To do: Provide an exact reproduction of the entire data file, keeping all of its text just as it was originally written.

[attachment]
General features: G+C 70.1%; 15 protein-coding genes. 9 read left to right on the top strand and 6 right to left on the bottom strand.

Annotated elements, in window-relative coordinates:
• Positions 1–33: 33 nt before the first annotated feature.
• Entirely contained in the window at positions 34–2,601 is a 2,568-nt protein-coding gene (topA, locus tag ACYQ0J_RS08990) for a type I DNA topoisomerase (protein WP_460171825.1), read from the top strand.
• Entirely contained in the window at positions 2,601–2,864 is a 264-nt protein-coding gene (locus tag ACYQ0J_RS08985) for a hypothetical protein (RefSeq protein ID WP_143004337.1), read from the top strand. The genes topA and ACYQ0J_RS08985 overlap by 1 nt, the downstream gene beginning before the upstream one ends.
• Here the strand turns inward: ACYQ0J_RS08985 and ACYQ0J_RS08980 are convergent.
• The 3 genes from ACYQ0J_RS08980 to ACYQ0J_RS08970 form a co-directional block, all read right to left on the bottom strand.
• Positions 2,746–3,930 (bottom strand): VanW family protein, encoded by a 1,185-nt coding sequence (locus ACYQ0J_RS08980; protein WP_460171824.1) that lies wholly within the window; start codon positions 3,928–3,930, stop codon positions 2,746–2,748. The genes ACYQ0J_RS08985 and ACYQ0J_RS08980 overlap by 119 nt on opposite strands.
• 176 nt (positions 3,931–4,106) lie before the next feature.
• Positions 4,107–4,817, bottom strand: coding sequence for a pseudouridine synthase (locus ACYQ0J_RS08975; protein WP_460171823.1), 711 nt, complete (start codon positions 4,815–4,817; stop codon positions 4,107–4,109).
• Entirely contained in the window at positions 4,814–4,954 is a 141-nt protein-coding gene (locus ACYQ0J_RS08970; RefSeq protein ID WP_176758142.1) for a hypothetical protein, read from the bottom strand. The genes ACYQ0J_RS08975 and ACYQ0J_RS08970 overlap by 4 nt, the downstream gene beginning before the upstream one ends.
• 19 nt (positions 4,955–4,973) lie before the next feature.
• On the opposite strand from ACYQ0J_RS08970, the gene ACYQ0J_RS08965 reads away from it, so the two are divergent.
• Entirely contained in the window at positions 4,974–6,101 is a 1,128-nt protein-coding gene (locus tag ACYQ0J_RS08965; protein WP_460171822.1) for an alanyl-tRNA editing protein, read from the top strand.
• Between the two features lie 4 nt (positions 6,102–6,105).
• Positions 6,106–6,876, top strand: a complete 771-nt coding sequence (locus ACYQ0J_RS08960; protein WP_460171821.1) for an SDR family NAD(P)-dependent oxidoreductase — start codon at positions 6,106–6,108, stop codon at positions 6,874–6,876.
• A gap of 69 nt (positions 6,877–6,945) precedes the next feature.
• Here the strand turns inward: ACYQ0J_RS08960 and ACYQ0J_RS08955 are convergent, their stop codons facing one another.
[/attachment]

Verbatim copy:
General features: G+C 70.1%; 15 protein-coding genes. 9 read left to right on the top strand and 6 right to left on the bottom strand.

Annotated elements, in window-relative coordinates:
• Positions 1–33: 33 nt before the first annotated feature.
• Entirely contained in the window at positions 34–2,601 is a 2,568-nt protein-coding gene (topA, locus tag ACYQ0J_RS08990) for a type I DNA topoisomerase (protein WP_460171825.1), read from the top strand.
• Entirely contained in the window at positions 2,601–2,864 is a 264-nt protein-coding gene (locus tag ACYQ0J_RS08985) for a hypothetical protein (RefSeq protein ID WP_143004337.1), read from the top strand. The genes topA and ACYQ0J_RS08985 overlap by 1 nt, the downstream gene beginning before the upstream one ends.
• Here the strand turns inward: ACYQ0J_RS08985 and ACYQ0J_RS08980 are convergent.
• The 3 genes from ACYQ0J_RS08980 to ACYQ0J_RS08970 form a co-directional block, all read right to left on the bottom strand.
• Positions 2,746–3,930 (bottom strand): VanW family protein, encoded by a 1,185-nt coding sequence (locus ACYQ0J_RS08980; protein WP_460171824.1) that lies wholly within the window; start codon positions 3,928–3,930, stop codon positions 2,746–2,748. The genes ACYQ0J_RS08985 and ACYQ0J_RS08980 overlap by 119 nt on opposite strands.
• 176 nt (positions 3,931–4,106) lie before the next feature.
• Positions 4,107–4,817, bottom strand: coding sequence for a pseudouridine synthase (locus ACYQ0J_RS08975; protein WP_460171823.1), 711 nt, complete (start codon positions 4,815–4,817; stop codon positions 4,107–4,109).
• Entirely contained in the window at positions 4,814–4,954 is a 141-nt protein-coding gene (locus ACYQ0J_RS08970; RefSeq protein ID WP_176758142.1) for a hypothetical protein, read from the bottom strand. The genes ACYQ0J_RS08975 and ACYQ0J_RS08970 overlap by 4 nt, the downstream gene beginning before the upstream one ends.
• 19 nt (positions 4,955–4,973) lie before the next feature.
• On the opposite strand from ACYQ0J_RS08970, the gene ACYQ0J_RS08965 reads away from it, so the two are divergent.
• Entirely contained in the window at positions 4,974–6,101 is a 1,128-nt protein-coding gene (locus tag ACYQ0J_RS08965; protein WP_460171822.1) for an alanyl-tRNA editing protein, read from the top strand.
• Between the two features lie 4 nt (positions 6,102–6,105).
• Positions 6,106–6,876, top strand: a complete 771-nt coding sequence (locus ACYQ0J_RS08960; protein WP_460171821.1) for an SDR family NAD(P)-dependent oxidoreductase — start codon at positions 6,106–6,108, stop codon at positions 6,874–6,876.
• A gap of 69 nt (positions 6,877–6,945) precedes the next feature.
• Here the strand turns inward: ACYQ0J_RS08960 and ACYQ0J_RS08955 are convergent, their stop codons facing one another.